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  #21  
Unread 31st January 2015, 07:10 PM
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Gain in clearance has been extremely valuable, especially with all the water bars here, otherwise I would have been scraping my front bumper all the time.
Yeah there are a few setups that i've seen where people have installed a nudge bar and then cut away all the bump underneath.
And the subaxtreme outback bullbar looks pretty bulky, but works well:

Shipping is no issue with subaxtreme as they have a freight warehouse in America so it is cheap.
Props to chris on the Subarus Offroad facebook page for this one, here is an overlay he did of the approach angle for an XV(crosstrek), very similar to the outback.

And here is the forester
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  #22  
Unread 31st January 2015, 07:21 PM
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i guess this makes the most sense

i dont really know anything about recovery, since most people call it a "tow hook" i figured it worked well...
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  #23  
Unread 1st February 2015, 01:17 AM
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Wow, Almostunseen,

That is a great post, very helpful, thanks!
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  #24  
Unread 1st February 2015, 03:17 AM
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I think we need a thread for this
yeah if u need anymore info email subaxtreme, they are very helpful and knowledgeable.
I believe the US distributor for them is in Hutchinson, Minnesota and the name of the distributor is Ashwill Industries.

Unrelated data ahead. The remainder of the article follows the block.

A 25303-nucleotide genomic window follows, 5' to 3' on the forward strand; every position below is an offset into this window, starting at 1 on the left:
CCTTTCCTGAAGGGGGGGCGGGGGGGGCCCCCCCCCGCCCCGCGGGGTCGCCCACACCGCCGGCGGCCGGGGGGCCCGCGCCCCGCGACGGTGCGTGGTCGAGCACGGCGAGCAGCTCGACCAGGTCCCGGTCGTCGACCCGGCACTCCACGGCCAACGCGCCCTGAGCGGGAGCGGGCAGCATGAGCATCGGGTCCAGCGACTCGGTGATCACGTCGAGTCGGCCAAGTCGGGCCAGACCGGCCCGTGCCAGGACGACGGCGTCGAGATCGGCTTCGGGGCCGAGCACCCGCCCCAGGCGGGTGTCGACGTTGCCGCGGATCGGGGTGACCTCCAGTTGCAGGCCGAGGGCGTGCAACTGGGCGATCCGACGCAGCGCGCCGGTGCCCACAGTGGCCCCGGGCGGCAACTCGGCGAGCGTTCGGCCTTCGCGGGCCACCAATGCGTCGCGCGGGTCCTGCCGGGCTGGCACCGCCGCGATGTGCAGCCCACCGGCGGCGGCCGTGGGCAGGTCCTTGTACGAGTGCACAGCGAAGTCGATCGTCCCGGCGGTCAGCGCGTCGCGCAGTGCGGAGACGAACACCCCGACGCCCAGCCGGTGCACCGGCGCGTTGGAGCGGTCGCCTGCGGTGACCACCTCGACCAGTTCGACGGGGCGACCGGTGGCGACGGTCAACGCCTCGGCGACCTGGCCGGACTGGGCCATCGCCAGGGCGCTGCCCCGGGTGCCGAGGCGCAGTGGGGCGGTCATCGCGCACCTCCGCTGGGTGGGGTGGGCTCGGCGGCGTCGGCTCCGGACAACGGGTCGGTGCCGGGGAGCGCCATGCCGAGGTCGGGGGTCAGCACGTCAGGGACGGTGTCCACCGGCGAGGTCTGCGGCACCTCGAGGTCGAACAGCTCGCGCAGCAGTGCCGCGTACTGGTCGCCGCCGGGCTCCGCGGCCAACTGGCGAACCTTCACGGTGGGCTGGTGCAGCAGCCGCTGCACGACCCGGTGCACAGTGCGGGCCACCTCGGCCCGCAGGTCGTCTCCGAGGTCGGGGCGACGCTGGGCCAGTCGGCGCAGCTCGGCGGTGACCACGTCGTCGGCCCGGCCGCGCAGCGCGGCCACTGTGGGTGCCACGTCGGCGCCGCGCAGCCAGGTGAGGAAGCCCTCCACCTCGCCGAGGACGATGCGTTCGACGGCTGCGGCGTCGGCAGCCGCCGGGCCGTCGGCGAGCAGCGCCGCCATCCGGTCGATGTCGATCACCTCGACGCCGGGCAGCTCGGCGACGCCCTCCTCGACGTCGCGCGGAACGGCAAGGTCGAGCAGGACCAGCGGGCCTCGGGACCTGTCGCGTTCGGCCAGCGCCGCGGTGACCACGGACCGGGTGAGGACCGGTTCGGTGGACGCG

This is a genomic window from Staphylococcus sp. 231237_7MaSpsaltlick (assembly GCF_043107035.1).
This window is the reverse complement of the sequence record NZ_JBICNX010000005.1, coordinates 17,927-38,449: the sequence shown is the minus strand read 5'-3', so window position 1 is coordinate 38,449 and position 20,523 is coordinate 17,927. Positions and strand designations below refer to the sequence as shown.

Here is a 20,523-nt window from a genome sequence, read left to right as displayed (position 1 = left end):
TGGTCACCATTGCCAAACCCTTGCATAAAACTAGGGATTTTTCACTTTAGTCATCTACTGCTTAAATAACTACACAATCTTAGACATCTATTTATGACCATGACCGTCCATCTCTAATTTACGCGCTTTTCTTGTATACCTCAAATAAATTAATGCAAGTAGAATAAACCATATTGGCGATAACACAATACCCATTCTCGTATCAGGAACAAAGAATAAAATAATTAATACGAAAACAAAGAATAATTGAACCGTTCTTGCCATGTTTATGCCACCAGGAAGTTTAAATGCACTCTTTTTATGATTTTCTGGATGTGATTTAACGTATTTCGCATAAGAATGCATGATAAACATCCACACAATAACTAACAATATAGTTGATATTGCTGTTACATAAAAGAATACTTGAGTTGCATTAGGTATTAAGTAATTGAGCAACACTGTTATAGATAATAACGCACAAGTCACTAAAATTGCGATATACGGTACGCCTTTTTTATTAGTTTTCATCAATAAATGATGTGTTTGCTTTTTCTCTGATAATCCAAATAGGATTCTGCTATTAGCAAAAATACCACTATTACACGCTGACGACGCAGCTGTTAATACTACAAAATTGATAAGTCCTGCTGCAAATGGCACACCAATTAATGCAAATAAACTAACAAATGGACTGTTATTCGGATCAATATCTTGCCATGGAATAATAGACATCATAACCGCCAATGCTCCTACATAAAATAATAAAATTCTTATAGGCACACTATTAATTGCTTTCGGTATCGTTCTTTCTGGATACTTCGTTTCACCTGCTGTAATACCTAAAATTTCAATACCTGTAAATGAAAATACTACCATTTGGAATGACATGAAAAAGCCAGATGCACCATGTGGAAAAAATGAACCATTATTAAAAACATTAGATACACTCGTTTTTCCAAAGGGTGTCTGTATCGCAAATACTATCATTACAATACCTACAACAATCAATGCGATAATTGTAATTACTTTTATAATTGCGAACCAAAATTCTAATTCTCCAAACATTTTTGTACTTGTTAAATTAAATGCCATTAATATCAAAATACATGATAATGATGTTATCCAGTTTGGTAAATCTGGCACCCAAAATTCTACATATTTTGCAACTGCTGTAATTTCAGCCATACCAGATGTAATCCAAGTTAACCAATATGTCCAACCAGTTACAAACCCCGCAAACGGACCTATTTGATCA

It is a very easy install for anyone that has installed a bullbar before, they even have youtube tutorials on how to fit them. Includes a template to cut the bumper, mounting bar for the bullbar, everything you need.

The reason I went for the subaxtreme is they are quality products, I drive past their place every few weeks so I got to see how they made them, pick it up, speak to the owner, great operation they run.
Also because I drive in rural areas a lot, so roadkill is a big issue, every vehicle we have has a bullbar so the subaru wasn't going to be an exception! The nudgebars just don't cut it as most of them offer zero to very little side protection. The subaxtreme nudge bars are very thick and will easily protect your radiator etc.
Also because of the ground clearance. I could have done the chop and fab method, but this leaves your CV's, axle, all of that very exposed. If a kangaroo gets in there, it's gonna cost me.

Here are some pics of DIY jobs where a nudgebar is used as a base, then most of the bumper is removed. All of these pics are from the "Subarus Offroad"(credit to the posters) facebook page, which I recommend you check out.
None of them are new outbacks but can give you an idea.




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  #25  
Unread 1st February 2015, 02:19 PM
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Ha-ha, those are some pics!

I have no use for off-road looks. In fact, I want my car to look as any other. I just want the capability...